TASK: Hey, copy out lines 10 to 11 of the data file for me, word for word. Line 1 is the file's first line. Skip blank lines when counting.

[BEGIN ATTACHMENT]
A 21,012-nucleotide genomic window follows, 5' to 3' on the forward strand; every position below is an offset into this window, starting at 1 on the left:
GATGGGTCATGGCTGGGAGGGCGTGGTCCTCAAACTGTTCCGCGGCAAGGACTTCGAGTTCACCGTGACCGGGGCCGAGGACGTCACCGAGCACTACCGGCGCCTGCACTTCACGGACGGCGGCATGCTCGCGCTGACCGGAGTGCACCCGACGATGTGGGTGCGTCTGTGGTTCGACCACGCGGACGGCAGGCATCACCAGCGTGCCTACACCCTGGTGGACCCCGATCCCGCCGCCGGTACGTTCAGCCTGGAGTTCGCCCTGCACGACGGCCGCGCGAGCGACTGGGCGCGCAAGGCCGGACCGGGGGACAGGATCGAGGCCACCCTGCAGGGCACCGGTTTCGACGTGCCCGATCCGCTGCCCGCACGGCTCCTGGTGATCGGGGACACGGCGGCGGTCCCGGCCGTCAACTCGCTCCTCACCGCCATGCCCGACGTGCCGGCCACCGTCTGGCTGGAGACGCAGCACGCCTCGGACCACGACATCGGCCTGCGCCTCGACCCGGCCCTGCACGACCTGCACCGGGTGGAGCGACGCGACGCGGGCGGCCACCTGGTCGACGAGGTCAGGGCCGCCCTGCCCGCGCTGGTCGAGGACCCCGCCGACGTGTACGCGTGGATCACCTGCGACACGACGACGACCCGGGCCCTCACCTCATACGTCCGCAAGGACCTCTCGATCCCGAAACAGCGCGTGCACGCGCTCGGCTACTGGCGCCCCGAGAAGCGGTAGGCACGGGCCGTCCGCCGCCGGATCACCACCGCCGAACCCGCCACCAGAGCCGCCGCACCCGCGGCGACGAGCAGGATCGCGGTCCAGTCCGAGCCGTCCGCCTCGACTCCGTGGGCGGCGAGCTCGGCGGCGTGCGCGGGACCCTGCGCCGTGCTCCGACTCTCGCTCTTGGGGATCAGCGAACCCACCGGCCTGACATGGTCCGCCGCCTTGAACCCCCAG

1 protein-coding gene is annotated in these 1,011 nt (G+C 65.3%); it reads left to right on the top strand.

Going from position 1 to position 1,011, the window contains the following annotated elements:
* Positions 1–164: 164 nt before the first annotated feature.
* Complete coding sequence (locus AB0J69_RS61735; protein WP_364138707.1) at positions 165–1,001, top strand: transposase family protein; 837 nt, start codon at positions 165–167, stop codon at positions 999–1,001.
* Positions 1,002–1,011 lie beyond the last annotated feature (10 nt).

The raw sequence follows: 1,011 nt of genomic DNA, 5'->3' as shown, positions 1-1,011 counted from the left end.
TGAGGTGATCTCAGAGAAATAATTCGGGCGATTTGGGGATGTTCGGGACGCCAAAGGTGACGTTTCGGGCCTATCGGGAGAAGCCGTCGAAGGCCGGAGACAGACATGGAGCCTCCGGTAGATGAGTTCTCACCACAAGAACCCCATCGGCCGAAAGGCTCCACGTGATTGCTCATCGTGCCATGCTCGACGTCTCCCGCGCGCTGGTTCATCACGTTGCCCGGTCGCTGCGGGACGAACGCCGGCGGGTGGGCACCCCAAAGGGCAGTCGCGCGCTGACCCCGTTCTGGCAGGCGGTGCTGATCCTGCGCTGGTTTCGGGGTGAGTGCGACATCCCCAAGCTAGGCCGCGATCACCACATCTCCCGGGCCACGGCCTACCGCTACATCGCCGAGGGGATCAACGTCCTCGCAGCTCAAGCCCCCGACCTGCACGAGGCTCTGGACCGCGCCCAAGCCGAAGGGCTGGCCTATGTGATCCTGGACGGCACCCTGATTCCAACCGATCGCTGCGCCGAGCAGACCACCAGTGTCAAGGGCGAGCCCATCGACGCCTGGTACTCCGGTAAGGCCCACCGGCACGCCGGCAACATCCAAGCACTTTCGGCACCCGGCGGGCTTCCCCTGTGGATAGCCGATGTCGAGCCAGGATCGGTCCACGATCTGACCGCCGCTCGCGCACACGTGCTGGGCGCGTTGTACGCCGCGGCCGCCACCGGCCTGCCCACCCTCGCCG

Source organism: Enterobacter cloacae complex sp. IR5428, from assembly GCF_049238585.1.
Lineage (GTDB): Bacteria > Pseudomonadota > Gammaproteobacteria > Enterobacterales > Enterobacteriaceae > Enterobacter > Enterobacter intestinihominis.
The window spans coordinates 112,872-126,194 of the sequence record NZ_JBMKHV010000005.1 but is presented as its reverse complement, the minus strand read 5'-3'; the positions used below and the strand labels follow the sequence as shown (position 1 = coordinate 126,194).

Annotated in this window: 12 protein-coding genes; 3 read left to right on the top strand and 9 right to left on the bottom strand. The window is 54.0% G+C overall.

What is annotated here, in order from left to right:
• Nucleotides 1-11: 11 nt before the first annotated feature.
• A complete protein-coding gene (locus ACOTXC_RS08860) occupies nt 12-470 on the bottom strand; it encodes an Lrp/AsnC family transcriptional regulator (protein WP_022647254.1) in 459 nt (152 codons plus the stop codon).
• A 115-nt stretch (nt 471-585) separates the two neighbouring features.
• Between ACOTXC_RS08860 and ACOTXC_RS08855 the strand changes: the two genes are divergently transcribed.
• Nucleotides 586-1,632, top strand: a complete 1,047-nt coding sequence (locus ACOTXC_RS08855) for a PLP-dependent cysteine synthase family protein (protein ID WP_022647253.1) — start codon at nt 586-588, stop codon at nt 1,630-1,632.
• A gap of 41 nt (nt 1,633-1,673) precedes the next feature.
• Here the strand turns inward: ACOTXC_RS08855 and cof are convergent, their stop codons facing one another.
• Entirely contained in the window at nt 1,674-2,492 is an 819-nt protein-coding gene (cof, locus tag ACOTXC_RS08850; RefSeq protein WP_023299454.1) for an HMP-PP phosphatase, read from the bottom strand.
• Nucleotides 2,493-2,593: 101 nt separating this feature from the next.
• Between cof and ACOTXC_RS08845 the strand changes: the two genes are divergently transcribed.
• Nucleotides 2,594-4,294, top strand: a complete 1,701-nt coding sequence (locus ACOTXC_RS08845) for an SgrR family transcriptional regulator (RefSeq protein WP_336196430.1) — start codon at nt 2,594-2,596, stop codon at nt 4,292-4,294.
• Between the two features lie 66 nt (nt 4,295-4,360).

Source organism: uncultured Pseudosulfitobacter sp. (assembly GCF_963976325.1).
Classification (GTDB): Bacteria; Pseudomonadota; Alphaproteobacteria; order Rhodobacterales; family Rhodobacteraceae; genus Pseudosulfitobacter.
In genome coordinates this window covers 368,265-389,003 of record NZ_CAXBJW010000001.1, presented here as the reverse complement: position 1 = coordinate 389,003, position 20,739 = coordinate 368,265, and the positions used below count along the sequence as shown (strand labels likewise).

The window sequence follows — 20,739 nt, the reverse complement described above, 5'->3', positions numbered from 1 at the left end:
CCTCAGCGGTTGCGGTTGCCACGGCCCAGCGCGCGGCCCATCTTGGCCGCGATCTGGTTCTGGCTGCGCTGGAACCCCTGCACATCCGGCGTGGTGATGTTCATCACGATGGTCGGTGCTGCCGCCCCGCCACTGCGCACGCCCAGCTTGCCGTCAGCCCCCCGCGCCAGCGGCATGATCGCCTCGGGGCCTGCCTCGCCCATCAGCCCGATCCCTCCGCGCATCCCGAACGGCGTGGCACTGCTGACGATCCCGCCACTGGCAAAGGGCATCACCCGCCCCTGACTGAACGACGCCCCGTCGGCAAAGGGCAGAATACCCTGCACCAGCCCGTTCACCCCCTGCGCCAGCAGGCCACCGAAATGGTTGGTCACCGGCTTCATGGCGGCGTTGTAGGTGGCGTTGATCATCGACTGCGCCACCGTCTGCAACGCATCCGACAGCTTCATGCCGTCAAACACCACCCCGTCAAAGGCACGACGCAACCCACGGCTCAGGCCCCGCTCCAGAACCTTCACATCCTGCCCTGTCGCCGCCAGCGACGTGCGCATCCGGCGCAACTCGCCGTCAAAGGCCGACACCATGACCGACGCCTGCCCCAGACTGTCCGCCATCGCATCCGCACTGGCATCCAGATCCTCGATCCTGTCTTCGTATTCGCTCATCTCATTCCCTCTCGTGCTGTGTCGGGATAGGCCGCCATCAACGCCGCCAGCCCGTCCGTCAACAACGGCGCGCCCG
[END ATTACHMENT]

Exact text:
Source organism: Enterobacter cloacae complex sp. IR5428, from assembly GCF_049238585.1.
Lineage (GTDB): Bacteria > Pseudomonadota > Gammaproteobacteria > Enterobacterales > Enterobacteriaceae > Enterobacter > Enterobacter intestinihominis.